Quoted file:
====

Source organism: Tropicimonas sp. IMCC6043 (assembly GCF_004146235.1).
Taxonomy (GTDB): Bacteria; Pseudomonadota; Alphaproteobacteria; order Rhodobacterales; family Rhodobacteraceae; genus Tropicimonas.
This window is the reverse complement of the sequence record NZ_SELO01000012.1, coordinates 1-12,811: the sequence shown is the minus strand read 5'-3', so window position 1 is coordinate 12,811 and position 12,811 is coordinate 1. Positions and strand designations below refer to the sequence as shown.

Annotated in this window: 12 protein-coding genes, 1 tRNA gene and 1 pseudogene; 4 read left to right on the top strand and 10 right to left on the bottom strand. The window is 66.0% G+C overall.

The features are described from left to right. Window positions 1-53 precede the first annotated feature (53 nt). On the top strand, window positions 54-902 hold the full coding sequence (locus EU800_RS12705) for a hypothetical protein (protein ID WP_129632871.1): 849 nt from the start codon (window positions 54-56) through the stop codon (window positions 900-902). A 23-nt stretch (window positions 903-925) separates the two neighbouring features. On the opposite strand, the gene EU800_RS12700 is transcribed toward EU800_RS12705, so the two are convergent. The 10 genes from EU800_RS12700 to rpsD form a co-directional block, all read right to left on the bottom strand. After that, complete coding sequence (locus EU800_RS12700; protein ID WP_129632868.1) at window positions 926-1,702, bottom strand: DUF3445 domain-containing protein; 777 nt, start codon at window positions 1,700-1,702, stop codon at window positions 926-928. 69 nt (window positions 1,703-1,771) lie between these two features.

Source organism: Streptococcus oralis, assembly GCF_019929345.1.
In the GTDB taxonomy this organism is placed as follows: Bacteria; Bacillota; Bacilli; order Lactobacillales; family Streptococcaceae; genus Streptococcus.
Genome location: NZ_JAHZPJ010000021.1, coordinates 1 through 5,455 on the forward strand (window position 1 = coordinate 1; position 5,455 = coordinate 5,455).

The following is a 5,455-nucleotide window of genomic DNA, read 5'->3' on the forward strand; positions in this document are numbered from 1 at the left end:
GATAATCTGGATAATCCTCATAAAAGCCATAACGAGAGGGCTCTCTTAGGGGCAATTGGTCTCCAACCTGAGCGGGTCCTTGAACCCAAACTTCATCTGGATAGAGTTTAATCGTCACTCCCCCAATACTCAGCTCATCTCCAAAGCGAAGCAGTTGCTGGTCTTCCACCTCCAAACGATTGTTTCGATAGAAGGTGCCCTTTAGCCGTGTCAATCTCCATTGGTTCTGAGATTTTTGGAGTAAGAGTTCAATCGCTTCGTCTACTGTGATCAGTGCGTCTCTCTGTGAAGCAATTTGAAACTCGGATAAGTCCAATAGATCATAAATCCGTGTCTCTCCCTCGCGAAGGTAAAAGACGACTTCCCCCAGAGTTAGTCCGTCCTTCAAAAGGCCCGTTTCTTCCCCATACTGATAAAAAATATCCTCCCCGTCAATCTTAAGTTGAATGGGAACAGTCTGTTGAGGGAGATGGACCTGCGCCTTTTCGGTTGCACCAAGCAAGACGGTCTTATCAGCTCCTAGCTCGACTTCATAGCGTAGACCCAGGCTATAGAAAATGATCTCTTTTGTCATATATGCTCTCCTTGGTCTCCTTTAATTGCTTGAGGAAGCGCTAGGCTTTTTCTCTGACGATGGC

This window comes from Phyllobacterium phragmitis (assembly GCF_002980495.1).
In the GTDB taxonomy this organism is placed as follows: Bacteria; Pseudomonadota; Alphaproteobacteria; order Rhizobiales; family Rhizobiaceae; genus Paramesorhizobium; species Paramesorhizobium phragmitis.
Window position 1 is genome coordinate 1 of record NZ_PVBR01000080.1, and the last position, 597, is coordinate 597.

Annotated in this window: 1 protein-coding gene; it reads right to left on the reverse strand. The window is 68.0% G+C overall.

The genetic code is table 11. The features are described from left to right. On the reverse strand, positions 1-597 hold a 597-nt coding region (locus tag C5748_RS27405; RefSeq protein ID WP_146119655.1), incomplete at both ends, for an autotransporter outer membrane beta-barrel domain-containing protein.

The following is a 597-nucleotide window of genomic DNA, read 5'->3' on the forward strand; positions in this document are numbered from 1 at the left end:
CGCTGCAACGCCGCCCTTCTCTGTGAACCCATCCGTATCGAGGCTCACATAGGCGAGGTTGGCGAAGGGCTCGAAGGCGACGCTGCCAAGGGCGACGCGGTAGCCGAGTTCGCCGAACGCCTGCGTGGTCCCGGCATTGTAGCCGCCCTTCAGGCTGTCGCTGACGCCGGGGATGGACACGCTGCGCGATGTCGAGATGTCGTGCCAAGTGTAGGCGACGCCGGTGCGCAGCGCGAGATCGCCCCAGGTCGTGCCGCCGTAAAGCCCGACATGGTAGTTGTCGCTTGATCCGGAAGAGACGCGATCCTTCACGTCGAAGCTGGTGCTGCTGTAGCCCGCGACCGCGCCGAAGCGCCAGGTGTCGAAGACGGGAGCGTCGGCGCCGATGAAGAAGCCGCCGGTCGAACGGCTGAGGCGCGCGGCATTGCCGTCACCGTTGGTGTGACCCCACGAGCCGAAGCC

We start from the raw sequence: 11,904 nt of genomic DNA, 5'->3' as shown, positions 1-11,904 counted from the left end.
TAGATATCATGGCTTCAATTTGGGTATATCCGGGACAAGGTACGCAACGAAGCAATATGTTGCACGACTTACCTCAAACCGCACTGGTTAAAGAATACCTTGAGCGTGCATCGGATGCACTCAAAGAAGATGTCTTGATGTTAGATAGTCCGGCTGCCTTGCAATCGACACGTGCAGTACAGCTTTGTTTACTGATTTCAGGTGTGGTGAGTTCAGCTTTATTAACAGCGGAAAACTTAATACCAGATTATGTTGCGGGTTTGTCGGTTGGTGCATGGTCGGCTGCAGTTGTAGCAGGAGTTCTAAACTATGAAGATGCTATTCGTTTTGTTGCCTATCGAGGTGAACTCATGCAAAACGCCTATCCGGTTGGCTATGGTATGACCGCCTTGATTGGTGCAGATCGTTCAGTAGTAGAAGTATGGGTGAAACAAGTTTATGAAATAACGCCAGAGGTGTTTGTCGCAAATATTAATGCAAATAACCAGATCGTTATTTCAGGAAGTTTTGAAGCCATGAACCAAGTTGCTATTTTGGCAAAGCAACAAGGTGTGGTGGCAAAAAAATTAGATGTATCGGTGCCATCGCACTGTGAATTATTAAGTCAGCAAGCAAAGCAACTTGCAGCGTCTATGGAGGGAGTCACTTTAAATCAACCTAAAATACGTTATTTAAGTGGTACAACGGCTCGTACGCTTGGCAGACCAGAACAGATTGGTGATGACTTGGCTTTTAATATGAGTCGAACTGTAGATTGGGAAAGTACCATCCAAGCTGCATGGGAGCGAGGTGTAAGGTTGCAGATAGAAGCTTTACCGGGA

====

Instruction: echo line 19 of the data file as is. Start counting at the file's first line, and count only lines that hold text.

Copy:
TAGATATCATGGCTTCAATTTGGGTATATCCGGGACAAGGTACGCAACGAAGCAATATGTTGCACGACTTACCTCAAACCGCACTGGTTAAAGAATACCTTGAGCGTGCATCGGATGCACTCAAAGAAGATGTCTTGATGTTAGATAGTCCGGCTGCCTTGCAATCGACACGTGCAGTACAGCTTTGTTTACTGATTTCAGGTGTGGTGAGTTCAGCTTTATTAACAGCGGAAAACTTAATACCAGATTATGTTGCGGGTTTGTCGGTTGGTGCATGGTCGGCTGCAGTTGTAGCAGGAGTTCTAAACTATGAAGATGCTATTCGTTTTGTTGCCTATCGAGGTGAACTCATGCAAAACGCCTATCCGGTTGGCTATGGTATGACCGCCTTGATTGGTGCAGATCGTTCAGTAGTAGAAGTATGGGTGAAACAAGTTTATGAAATAACGCCAGAGGTGTTTGTCGCAAATATTAATGCAAATAACCAGATCGTTATTTCAGGAAGTTTTGAAGCCATGAACCAAGTTGCTATTTTGGCAAAGCAACAAGGTGTGGTGGCAAAAAAATTAGATGTATCGGTGCCATCGCACTGTGAATTATTAAGTCAGCAAGCAAAGCAACTTGCAGCGTCTATGGAGGGAGTCACTTTAAATCAACCTAAAATACGTTATTTAAGTGGTACAACGGCTCGTACGCTTGGCAGACCAGAACAGATTGGTGATGACTTGGCTTTTAATATGAGTCGAACTGTAGATTGGGAAAGTACCATCCAAGCTGCATGGGAGCGAGGTGTAAGGTTGCAGATAGAAGCTTTACCGGGA